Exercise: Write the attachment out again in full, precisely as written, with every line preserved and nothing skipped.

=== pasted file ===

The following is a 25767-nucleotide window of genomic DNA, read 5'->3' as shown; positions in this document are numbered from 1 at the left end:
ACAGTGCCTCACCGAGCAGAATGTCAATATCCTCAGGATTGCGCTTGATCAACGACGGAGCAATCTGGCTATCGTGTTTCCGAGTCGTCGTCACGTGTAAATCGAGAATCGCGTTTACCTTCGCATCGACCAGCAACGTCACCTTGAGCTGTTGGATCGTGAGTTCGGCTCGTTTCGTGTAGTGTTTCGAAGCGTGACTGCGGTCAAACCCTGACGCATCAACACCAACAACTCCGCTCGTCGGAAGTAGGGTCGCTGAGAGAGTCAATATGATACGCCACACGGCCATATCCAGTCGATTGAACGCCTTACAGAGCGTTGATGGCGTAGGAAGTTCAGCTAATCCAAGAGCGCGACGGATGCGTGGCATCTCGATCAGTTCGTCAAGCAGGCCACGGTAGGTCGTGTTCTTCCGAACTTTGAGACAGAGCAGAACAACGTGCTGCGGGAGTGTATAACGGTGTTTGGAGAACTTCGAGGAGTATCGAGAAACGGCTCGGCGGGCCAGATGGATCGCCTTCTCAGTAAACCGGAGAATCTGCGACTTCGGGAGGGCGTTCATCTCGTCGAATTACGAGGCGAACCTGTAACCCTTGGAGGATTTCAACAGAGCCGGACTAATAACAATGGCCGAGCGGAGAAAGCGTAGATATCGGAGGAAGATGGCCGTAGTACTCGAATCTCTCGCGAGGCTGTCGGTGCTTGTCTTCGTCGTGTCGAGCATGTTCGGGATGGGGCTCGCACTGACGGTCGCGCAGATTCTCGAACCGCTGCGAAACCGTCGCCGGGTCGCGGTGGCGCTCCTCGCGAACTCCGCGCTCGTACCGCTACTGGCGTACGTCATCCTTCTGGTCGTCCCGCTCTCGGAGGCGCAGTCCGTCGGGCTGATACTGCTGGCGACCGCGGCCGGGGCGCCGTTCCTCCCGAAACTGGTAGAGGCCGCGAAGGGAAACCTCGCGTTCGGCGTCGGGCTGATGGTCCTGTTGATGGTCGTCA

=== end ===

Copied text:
The following is a 25767-nucleotide window of genomic DNA, read 5'->3' as shown; positions in this document are numbered from 1 at the left end:
ACAGTGCCTCACCGAGCAGAATGTCAATATCCTCAGGATTGCGCTTGATCAACGACGGAGCAATCTGGCTATCGTGTTTCCGAGTCGTCGTCACGTGTAAATCGAGAATCGCGTTTACCTTCGCATCGACCAGCAACGTCACCTTGAGCTGTTGGATCGTGAGTTCGGCTCGTTTCGTGTAGTGTTTCGAAGCGTGACTGCGGTCAAACCCTGACGCATCAACACCAACAACTCCGCTCGTCGGAAGTAGGGTCGCTGAGAGAGTCAATATGATACGCCACACGGCCATATCCAGTCGATTGAACGCCTTACAGAGCGTTGATGGCGTAGGAAGTTCAGCTAATCCAAGAGCGCGACGGATGCGTGGCATCTCGATCAGTTCGTCAAGCAGGCCACGGTAGGTCGTGTTCTTCCGAACTTTGAGACAGAGCAGAACAACGTGCTGCGGGAGTGTATAACGGTGTTTGGAGAACTTCGAGGAGTATCGAGAAACGGCTCGGCGGGCCAGATGGATCGCCTTCTCAGTAAACCGGAGAATCTGCGACTTCGGGAGGGCGTTCATCTCGTCGAATTACGAGGCGAACCTGTAACCCTTGGAGGATTTCAACAGAGCCGGACTAATAACAATGGCCGAGCGGAGAAAGCGTAGATATCGGAGGAAGATGGCCGTAGTACTCGAATCTCTCGCGAGGCTGTCGGTGCTTGTCTTCGTCGTGTCGAGCATGTTCGGGATGGGGCTCGCACTGACGGTCGCGCAGATTCTCGAACCGCTGCGAAACCGTCGCCGGGTCGCGGTGGCGCTCCTCGCGAACTCCGCGCTCGTACCGCTACTGGCGTACGTCATCCTTCTGGTCGTCCCGCTCTCGGAGGCGCAGTCCGTCGGGCTGATACTGCTGGCGACCGCGGCCGGGGCGCCGTTCCTCCCGAAACTGGTAGAGGCCGCGAAGGGAAACCTCGCGTTCGGCGTCGGGCTGATGGTCCTGTTGATGGTCGTCA